Phase precipitation behavior of a quenched β-solidifying TiAl alloy with a fully-B2 microstructure during annealing at 800°C

Phase precipitation behavior of a quenched β-solidifying TiAl alloy with a fully-B2 microstructure during annealing at 800°C

Journal of Alloys and Compounds 812 (2020) 152118 Contents lists available at ScienceDirect Journal of Alloys and Compounds journal homepage: http:/...

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Journal of Alloys and Compounds 812 (2020) 152118

Contents lists available at ScienceDirect

Journal of Alloys and Compounds journal homepage: http://www.elsevier.com/locate/jalcom

Phase precipitation behavior of a quenched b-solidifying TiAl alloy with a fully-B2 microstructure during annealing at 800 C Guang Yang a, *, Xiaoxiao Yang a, Yifei Wang a, Liang Cheng b, Hongchao Kou c, Yanhui Liu a, Yuzhi Li a, Pengyi Wang a, Wei Ren a a b c

College of Mechanical and Electrical Engineering, Shaanxi University of Science and Technology, Xi'an, Shaanxi, 710021, PR China School of Materials Engineering, Jiangsu University of Technology, Changzhou, Jiangsu, 213001, PR China State Key Laboratory of Solidification Processing, Northwestern Polytechnical University, Xi'an, Shaanxi, 710072, PR China

a r t i c l e i n f o

a b s t r a c t

Article history: Received 28 June 2019 Received in revised form 26 August 2019 Accepted 31 August 2019 Available online 3 September 2019

In this work, a fully-B2 microstructure was obtained in a Tie40Ale8Nb (at. %) alloy by water-quenching from the single b phase region, and the decomposition behavior of the fully-B2 microstructure during annealing at 800  C was investigated. Results showed that the fully-B2 microstructure was thermodynamically unstable and numerous lath-liked a2 phases precipitated from the B2 matrix following the Burgers orientation relationships after annealing for 3 min. With the increase of isothermal holding time, these lath-liked a2 phases transformed into ultra-thin (a2þg) lamellar structures with a lamellar spacing of 4 nm. Due to the perpendicular decomposition of the a2 lamellar and coarsening of the g lamellar, u0 and g phases formed in the lamellar structures. Besides, the decomposition of the B2 phase directly into fine g and u0 particles was also observed and the orientation relationships among these three phases were (1e10)B2//(1-1-1)g//(11e20)u0 and [111]B2//[01-1]g//[0001]u0. After tempering for 3000 min, the growth of the g and u0 phases occurred, leading to a u0þgþB2 microstructure with phase size of 300 e500 nm. © 2019 Elsevier B.V. All rights reserved.

Keywords: Intermetallics Phase transitions Microstructure transmission electron microscopy TEM

1. Introduction

b-solidifying TiAl alloys have been considered as a promising candidate to replace Ni-based superalloys in gas turbine engines because of their low density and excellent performance at elevated temperatures [1e3]. Compared with the traditional peritectically solidifying TiAl alloys, there are much more b-stabilizing elements, such as Nb, Mo, W and Cr, in the b-solidifying TiAl alloys [4,5]. As a result, there is a single b phase region at high temperature in these alloys [6e8]. The disordered b phase with a body-centred cubic (BCC) structure has a large number of independent slip systems; therefore, the hot-workability of the b-solidifying TiAl alloys is significantly improved [5,9]. However, the b phase is soft due to its open BCC structure, which results in a reduced creep resistance [10,11]. During the cooling process, martensite, massive and Wid€tten a phases can precipitate from the b matrix following mannsta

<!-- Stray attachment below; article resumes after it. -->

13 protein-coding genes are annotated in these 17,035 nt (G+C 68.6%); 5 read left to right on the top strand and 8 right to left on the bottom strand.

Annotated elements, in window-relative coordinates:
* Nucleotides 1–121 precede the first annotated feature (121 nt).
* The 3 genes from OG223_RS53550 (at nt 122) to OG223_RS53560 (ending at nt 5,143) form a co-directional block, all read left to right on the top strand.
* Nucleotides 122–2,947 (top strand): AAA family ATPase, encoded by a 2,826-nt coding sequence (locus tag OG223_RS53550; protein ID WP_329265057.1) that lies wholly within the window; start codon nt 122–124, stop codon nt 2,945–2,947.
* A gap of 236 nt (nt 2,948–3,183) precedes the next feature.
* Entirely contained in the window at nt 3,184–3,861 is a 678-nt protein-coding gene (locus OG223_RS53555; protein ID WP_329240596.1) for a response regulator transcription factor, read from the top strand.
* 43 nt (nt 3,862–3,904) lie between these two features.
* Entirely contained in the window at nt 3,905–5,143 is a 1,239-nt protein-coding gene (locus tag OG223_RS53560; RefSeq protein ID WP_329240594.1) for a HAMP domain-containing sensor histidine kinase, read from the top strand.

* Corresponding author. E-mail address: [email protected] (G. Yang). https://doi.org/10.1016/j.jallcom.2019.152118 0925-8388/© 2019 Elsevier B.V. All rights reserved.

the Burgers orientation relationships, i.e., (0001)ak{110}b and <11e20>ak<1e11>b, and these a phases are usually used to refine the microstructure of the b-solidifying TiAl alloys by subsequent heat treatments [12,13]. Besides the transformed a phases, about 10% of the b phase can transform into ordered B2 phase. The B2 phase is intrinsically brittle; therefore, the room-temperature ductility and workability of these alloys are deteriorated [14,15]. In addition, the B2 phase is much harder than a2 and g phases, which results in crack generation in the b-solidifying TiAl alloys [6,16]. Previous studies confirmed that the B2 phase was thermodynamically metastable and prone to decompose into u-related phases, such as B82-u (u0), D88-u and trigonal-u՛՛. Song et al. found that the volume fraction and size of u0 phase were strongly affected by the alloying elements and heat treatment process, which was closely related to the diffusion of the b-stabilizing elements [17,18]. Huang et al. revealed that the u0 phase could transform into D88-u phase during long time annealing [19]. Wang et al. reported that the formation of the u՛՛ phase was inevitable even by water quenching [20,21]. Moreover, the B2/g transition is also observed, including the discontinuous coarsening of the adjacent g lamellar and the direct